Dental fluorosis (“floor-oh-sis”) is not a disease but it can change how teeth look. It is from too much fluoride while teeth are forming under the gums. It is a change in the outward appearance of teeth.
- Mild fluorosis might be seen as faint white lines or streaks on teeth if it is seen at all.
- More severe fluorosis can cause small pits and discoloration of teeth.
- Fluorosis develops in teeth when they are forming under the gums, from birth to around age nine. Once the tooth is formed and in the mouth, fluorosis cannot progress.
- The first year of life is the most critical time, when teeth can be most affected. This is why monitoring exposure to fluoride for infants is important ( see below).
- The occasional use of fluoridated water will not harm a baby’s developing teeth.
There are new suggestions to help prevent fluorosis. These are from the American Dental Association (ADA). http://www.ada.org/4052.aspx They are for infants up to age one.
This advice is only for babies who get most of their food from infant formula that is mixed with water:
Breast milk is the best food for your baby. The American Academy of Pediatrics recommends breastfeeding only for the first six months. If you use liquid concentrate or powdered infant formula, you can mix it with bottled water that is low fluoride or fluoride free. Low fluoride water is labeled as “purified”, “demineralized”, “deionized”, “distilled” or “reverse osmosis filtered water”. It can be found at the grocery store. If you do use formula, using ready-to-feed formula can help make sure your child doesn’t get enough fluoride to cause fluorosis.
Community water fluoridation is safe. Community water fluoridation works. It prevents and reduces tooth decay. Everyone benefits from fluoridated water. People who don’t have insurance, can’t afford or can’t find dental care will especially benefit. Fluoride has been used in public drinking water to help prevent tooth decay for over 60 years. It has been extensively studied and evaluated. Many national and international groups have studied water fluoridation . They have found that it is safe and that it works. These include the federal Centers for Disease Control, the World Health Organization, the Environmental Protection Agency the American Dental Association and many others. The Maine CDC uses these studies to make its recommendations. Read the Maine CDC’s statement on community water fluoridation here.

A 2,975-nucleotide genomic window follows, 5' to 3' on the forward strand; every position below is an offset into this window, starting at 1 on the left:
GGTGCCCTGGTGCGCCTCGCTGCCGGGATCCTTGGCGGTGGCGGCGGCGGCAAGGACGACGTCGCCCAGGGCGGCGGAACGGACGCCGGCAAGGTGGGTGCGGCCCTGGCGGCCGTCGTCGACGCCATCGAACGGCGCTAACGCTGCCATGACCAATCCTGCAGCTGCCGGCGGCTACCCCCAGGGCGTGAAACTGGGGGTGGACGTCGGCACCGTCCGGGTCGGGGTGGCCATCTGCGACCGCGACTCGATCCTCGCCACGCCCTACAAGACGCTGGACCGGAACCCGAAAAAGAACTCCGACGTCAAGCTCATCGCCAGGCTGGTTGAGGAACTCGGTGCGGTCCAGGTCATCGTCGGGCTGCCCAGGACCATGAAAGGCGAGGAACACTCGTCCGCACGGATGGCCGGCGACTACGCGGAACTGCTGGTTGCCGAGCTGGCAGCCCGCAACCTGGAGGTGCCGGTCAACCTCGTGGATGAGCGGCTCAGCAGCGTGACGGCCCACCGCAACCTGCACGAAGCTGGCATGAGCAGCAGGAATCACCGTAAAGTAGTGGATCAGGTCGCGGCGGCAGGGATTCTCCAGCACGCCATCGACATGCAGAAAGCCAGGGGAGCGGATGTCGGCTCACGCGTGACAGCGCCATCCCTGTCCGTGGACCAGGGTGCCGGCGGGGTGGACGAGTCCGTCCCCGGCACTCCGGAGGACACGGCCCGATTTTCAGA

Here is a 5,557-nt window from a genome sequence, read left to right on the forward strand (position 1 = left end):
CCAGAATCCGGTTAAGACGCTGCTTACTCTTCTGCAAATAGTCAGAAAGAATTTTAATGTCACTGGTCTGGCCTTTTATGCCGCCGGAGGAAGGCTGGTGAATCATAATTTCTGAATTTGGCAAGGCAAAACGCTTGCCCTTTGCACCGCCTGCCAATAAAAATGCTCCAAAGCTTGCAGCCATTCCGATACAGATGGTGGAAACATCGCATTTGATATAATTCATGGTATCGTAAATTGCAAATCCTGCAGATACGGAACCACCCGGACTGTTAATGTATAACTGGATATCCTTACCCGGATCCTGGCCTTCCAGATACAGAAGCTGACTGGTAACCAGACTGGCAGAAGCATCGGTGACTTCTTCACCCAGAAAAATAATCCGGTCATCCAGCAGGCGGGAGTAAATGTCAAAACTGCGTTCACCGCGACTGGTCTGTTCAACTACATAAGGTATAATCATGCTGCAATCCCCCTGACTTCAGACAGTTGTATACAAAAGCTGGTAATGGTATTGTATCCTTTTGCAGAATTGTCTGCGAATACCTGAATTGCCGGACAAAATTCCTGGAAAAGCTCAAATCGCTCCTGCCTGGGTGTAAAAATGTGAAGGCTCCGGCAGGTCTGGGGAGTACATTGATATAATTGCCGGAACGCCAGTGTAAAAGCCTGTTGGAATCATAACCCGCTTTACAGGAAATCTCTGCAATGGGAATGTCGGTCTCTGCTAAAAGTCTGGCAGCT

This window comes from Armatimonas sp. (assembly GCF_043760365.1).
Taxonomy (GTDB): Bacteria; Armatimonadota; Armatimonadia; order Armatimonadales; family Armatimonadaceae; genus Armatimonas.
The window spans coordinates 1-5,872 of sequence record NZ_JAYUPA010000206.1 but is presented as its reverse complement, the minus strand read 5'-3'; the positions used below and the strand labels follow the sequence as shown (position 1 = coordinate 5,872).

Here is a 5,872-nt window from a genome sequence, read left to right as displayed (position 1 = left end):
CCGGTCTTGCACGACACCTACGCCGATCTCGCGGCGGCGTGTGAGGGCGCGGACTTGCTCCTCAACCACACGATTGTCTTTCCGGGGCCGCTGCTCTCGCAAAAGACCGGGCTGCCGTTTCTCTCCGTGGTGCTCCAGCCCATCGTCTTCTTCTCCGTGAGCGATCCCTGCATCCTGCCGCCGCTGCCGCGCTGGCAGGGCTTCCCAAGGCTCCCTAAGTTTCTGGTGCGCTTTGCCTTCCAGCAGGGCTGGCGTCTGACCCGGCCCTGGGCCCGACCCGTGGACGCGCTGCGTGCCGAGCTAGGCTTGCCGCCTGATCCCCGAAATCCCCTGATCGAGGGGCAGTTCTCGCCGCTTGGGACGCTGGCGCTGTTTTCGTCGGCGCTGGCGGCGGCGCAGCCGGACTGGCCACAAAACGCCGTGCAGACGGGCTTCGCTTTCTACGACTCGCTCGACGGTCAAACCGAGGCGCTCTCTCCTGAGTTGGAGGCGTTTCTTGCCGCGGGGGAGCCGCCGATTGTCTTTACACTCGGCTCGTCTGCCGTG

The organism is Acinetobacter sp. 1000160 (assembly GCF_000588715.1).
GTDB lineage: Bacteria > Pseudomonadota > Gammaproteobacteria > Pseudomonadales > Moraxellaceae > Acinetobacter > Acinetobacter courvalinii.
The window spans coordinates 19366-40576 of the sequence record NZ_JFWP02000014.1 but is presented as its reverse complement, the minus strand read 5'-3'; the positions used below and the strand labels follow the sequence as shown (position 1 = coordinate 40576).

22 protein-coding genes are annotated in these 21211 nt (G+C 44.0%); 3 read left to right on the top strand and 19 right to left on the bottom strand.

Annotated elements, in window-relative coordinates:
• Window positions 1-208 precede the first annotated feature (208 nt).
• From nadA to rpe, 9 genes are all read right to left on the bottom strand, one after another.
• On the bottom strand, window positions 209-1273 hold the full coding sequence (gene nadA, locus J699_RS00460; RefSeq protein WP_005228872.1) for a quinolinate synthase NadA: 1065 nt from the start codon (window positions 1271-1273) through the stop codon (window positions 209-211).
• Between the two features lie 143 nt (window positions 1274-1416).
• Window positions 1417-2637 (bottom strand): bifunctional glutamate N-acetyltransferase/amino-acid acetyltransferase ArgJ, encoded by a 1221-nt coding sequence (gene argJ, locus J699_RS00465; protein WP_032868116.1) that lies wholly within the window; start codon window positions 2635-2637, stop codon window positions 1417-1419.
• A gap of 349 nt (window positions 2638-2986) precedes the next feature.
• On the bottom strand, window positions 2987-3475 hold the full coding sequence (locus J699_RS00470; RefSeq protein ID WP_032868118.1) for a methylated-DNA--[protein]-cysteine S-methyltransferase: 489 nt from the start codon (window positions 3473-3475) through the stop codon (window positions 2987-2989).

Yes. In the US, most public water is fluoridated water. Nearly two-thirds of those who get public water have fluoridated water. In the rest of the world there are over 405 million people in more than 60 countries that have fluoridated water.
A number of European countries (France, Germany, Spain, Switzerland, Hungary, for example) add fluoride to their salt rather than their water. Salt fluoridation can be as effective as water fluoridation.
The first community in Maine to add fluoride to drinking water was Norway, in 1952. Water is fluoridated by public referendum. People in all the communities served by a water district vote to add fluoride.
To protect public health we:
- add folic acid to cereal products to prevent birth defects;
- add iodide to salt to prevent goiter;
- add chlorine to water to disinfect it;
- add vitamin D to milk to build stronger bones.
Fluoridation is similar to other ways we protect public health.
The National Research Council, (a private, nonprofit institution that gives science, technology and health policy advice to the federal government) did a study “Fluoride in Drinking Water”, in March 2006. The report was about very high levels of fluoride from naturally-occurring fluoride found in some parts of the country. The levels studied were four times higher than what is put in water supplies.
The report states: “Because fluoride is well known for its use in the prevention of dental caries, it is important to make the distinction here that EPA's drinking-water guidelines are not recommendations about adding fluoride to drinking water to protect the public from dental caries.”
There is nothing in this report that suggests that the recommended levels of fluoride present any danger to consumers. ( http://books.nap.edu/execsumm_pdf/11571.pdf)
It is unfortunate that some people have misused the report confuse the public about the safety of fluoride . The report did not question the safety of community water fluoridation.
We are learning more all the time about how important oral health is to the control and prevention of diabetes, heart disease, low birth weight babies and pancreatic cancer. Fluoride helps create good oral health. Indirectly, fluoride helps!
In response to claims that fluoride contributes to cancer, The American Cancer Society states, “Scientific
studies show no connection between cancer rates in humans and adding fluoride to drinking water.”
http://www.atsdr.cdc.gov/tfacts11.html) and http://www.cancer.org/docroot/PED/content/PED_1_3X_Water_Fluoridation_and_Cancer_Risk.asp?sitearea=PED